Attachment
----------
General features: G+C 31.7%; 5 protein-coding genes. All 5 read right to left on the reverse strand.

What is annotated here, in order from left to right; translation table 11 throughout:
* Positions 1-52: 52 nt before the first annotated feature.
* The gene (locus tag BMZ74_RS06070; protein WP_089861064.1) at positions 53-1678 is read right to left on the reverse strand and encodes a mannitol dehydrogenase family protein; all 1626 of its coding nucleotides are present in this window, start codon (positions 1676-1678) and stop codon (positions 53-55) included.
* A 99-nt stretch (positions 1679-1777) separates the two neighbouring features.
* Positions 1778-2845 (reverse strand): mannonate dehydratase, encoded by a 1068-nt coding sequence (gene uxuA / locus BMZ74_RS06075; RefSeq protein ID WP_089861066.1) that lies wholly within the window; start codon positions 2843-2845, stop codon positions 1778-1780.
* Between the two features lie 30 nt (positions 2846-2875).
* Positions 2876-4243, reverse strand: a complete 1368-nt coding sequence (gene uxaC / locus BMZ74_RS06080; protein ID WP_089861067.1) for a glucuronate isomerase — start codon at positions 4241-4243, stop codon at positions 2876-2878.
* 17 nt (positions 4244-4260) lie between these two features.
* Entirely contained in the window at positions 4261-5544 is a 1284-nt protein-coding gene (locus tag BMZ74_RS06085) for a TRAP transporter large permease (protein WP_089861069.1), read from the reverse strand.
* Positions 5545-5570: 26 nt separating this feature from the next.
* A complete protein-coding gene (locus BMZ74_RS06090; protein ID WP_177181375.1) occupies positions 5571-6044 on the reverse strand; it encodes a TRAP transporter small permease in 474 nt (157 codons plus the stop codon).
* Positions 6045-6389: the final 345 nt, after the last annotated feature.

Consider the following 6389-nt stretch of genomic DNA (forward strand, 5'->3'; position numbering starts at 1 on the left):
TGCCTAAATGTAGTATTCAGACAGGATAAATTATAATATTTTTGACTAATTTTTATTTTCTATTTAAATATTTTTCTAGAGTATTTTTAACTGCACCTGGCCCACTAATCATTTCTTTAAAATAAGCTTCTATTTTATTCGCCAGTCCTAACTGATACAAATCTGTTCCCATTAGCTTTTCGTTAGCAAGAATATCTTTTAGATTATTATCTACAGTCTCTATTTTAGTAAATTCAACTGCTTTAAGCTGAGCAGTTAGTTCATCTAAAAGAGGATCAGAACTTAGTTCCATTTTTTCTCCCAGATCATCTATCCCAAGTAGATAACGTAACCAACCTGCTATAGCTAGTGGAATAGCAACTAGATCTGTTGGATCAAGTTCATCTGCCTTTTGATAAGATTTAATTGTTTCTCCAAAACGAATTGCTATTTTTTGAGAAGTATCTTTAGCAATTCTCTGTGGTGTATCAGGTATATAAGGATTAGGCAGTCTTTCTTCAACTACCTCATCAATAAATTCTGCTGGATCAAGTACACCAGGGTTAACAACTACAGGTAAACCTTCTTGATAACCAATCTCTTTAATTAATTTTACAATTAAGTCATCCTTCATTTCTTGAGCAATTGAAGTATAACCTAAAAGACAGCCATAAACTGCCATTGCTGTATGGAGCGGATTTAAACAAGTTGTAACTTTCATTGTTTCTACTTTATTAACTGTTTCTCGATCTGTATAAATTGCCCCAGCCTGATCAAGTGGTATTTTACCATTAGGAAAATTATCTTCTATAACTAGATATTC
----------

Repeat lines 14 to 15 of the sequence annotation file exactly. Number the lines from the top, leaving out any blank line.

Consider the following 6389-nt stretch of genomic DNA (forward strand, 5'->3'; position numbering starts at 1 on the left):
TGCCTAAATGTAGTATTCAGACAGGATAAATTATAATATTTTTGACTAATTTTTATTTTCTATTTAAATATTTTTCTAGAGTATTTTTAACTGCACCTGGCCCACTAATCATTTCTTTAAAATAAGCTTCTATTTTATTCGCCAGTCCTAACTGATACAAATCTGTTCCCATTAGCTTTTCGTTAGCAAGAATATCTTTTAGATTATTATCTACAGTCTCTATTTTAGTAAATTCAACTGCTTTAAGCTGAGCAGTTAGTTCATCTAAAAGAGGATCAGAACTTAGTTCCATTTTTTCTCCCAGATCATCTATCCCAAGTAGATAACGTAACCAACCTGCTATAGCTAGTGGAATAGCAACTAGATCTGTTGGATCAAGTTCATCTGCCTTTTGATAAGATTTAATTGTTTCTCCAAAACGAATTGCTATTTTTTGAGAAGTATCTTTAGCAATTCTCTGTGGTGTATCAGGTATATAAGGATTAGGCAGTCTTTCTTCAACTACCTCATCAATAAATTCTGCTGGATCAAGTACACCAGGGTTAACAACTACAGGTAAACCTTCTTGATAACCAATCTCTTTAATTAATTTTACAATTAAGTCATCCTTCATTTCTTGAGCAATTGAAGTATAACCTAAAAGACAGCCATAAACTGCCATTGCTGTATGGAGCGGATTTAAACAAGTTGTAACTTTCATTGTTTCTACTTTATTAACTGTTTCTCGATCTGTATAAATTGCCCCAGCCTGATCAAGTGGTATTTTACCATTAGGAAAATTATCTTCTATAACTAGATATTC